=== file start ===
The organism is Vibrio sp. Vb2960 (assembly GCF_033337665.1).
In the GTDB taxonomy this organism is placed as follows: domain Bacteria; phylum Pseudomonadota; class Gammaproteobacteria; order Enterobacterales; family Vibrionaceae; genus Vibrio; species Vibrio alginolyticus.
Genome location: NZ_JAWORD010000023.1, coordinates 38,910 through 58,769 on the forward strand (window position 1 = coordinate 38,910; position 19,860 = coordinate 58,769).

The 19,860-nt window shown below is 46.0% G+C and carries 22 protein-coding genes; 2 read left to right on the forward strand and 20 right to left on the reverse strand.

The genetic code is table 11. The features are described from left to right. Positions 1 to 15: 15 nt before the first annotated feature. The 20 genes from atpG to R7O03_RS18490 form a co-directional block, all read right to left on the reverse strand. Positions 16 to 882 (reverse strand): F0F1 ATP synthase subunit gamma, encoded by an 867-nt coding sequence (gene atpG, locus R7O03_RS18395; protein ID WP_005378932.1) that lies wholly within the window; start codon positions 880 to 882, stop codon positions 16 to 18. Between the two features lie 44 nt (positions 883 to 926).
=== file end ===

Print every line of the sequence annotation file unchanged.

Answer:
The organism is Vibrio sp. Vb2960 (assembly GCF_033337665.1).
In the GTDB taxonomy this organism is placed as follows: domain Bacteria; phylum Pseudomonadota; class Gammaproteobacteria; order Enterobacterales; family Vibrionaceae; genus Vibrio; species Vibrio alginolyticus.
Genome location: NZ_JAWORD010000023.1, coordinates 38,910 through 58,769 on the forward strand (window position 1 = coordinate 38,910; position 19,860 = coordinate 58,769).

The 19,860-nt window shown below is 46.0% G+C and carries 22 protein-coding genes; 2 read left to right on the forward strand and 20 right to left on the reverse strand.

The genetic code is table 11. The features are described from left to right. Positions 1 to 15: 15 nt before the first annotated feature. The 20 genes from atpG to R7O03_RS18490 form a co-directional block, all read right to left on the reverse strand. Positions 16 to 882 (reverse strand): F0F1 ATP synthase subunit gamma, encoded by an 867-nt coding sequence (gene atpG, locus R7O03_RS18395; protein ID WP_005378932.1) that lies wholly within the window; start codon positions 880 to 882, stop codon positions 16 to 18. Between the two features lie 44 nt (positions 883 to 926).